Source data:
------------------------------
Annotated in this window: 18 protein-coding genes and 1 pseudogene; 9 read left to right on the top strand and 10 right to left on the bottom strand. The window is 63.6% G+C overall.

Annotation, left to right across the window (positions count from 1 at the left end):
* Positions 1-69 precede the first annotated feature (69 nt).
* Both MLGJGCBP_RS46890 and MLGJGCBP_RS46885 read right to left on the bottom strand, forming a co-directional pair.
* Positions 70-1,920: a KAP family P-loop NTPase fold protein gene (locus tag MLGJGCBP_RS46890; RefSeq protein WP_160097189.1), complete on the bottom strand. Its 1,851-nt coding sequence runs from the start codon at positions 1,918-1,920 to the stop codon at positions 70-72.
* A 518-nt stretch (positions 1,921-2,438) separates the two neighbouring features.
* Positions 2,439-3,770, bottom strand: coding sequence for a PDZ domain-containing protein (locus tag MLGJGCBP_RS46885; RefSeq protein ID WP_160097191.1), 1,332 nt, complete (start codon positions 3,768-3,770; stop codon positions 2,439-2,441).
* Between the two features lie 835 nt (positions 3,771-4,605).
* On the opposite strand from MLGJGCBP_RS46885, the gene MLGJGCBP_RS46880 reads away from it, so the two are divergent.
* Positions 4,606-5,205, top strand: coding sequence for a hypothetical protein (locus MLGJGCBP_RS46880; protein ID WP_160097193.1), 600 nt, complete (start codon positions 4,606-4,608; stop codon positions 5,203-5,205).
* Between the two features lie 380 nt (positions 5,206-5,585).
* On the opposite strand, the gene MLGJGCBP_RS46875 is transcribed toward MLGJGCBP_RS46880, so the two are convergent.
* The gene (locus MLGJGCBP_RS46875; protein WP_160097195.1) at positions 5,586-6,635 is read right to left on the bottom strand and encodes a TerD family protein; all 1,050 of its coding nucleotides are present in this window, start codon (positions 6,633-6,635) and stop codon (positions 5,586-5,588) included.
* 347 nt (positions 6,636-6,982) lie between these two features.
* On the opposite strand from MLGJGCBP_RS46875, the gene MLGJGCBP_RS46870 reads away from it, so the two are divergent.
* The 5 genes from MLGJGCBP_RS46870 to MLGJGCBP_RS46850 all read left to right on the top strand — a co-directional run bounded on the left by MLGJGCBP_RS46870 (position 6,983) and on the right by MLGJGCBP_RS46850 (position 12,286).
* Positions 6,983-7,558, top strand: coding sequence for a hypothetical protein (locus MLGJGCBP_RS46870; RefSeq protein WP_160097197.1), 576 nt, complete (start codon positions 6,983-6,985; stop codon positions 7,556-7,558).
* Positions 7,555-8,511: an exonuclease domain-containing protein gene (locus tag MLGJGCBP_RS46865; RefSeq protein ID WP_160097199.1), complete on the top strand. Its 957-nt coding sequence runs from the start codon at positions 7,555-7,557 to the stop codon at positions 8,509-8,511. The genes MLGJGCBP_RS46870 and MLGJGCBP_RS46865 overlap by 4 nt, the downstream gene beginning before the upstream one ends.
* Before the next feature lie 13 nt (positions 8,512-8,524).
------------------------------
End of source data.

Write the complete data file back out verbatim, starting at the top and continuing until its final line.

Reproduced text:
Annotated in this window: 18 protein-coding genes and 1 pseudogene; 9 read left to right on the top strand and 10 right to left on the bottom strand. The window is 63.6% G+C overall.

Annotation, left to right across the window (positions count from 1 at the left end):
* Positions 1-69 precede the first annotated feature (69 nt).
* Both MLGJGCBP_RS46890 and MLGJGCBP_RS46885 read right to left on the bottom strand, forming a co-directional pair.
* Positions 70-1,920: a KAP family P-loop NTPase fold protein gene (locus tag MLGJGCBP_RS46890; RefSeq protein WP_160097189.1), complete on the bottom strand. Its 1,851-nt coding sequence runs from the start codon at positions 1,918-1,920 to the stop codon at positions 70-72.
* A 518-nt stretch (positions 1,921-2,438) separates the two neighbouring features.
* Positions 2,439-3,770, bottom strand: coding sequence for a PDZ domain-containing protein (locus tag MLGJGCBP_RS46885; RefSeq protein ID WP_160097191.1), 1,332 nt, complete (start codon positions 3,768-3,770; stop codon positions 2,439-2,441).
* Between the two features lie 835 nt (positions 3,771-4,605).
* On the opposite strand from MLGJGCBP_RS46885, the gene MLGJGCBP_RS46880 reads away from it, so the two are divergent.
* Positions 4,606-5,205, top strand: coding sequence for a hypothetical protein (locus MLGJGCBP_RS46880; protein ID WP_160097193.1), 600 nt, complete (start codon positions 4,606-4,608; stop codon positions 5,203-5,205).
* Between the two features lie 380 nt (positions 5,206-5,585).
* On the opposite strand, the gene MLGJGCBP_RS46875 is transcribed toward MLGJGCBP_RS46880, so the two are convergent.
* The gene (locus MLGJGCBP_RS46875; protein WP_160097195.1) at positions 5,586-6,635 is read right to left on the bottom strand and encodes a TerD family protein; all 1,050 of its coding nucleotides are present in this window, start codon (positions 6,633-6,635) and stop codon (positions 5,586-5,588) included.
* 347 nt (positions 6,636-6,982) lie between these two features.
* On the opposite strand from MLGJGCBP_RS46875, the gene MLGJGCBP_RS46870 reads away from it, so the two are divergent.
* The 5 genes from MLGJGCBP_RS46870 to MLGJGCBP_RS46850 all read left to right on the top strand — a co-directional run bounded on the left by MLGJGCBP_RS46870 (position 6,983) and on the right by MLGJGCBP_RS46850 (position 12,286).
* Positions 6,983-7,558, top strand: coding sequence for a hypothetical protein (locus MLGJGCBP_RS46870; RefSeq protein WP_160097197.1), 576 nt, complete (start codon positions 6,983-6,985; stop codon positions 7,556-7,558).
* Positions 7,555-8,511: an exonuclease domain-containing protein gene (locus tag MLGJGCBP_RS46865; RefSeq protein ID WP_160097199.1), complete on the top strand. Its 957-nt coding sequence runs from the start codon at positions 7,555-7,557 to the stop codon at positions 8,509-8,511. The genes MLGJGCBP_RS46870 and MLGJGCBP_RS46865 overlap by 4 nt, the downstream gene beginning before the upstream one ends.
* Before the next feature lie 13 nt (positions 8,512-8,524).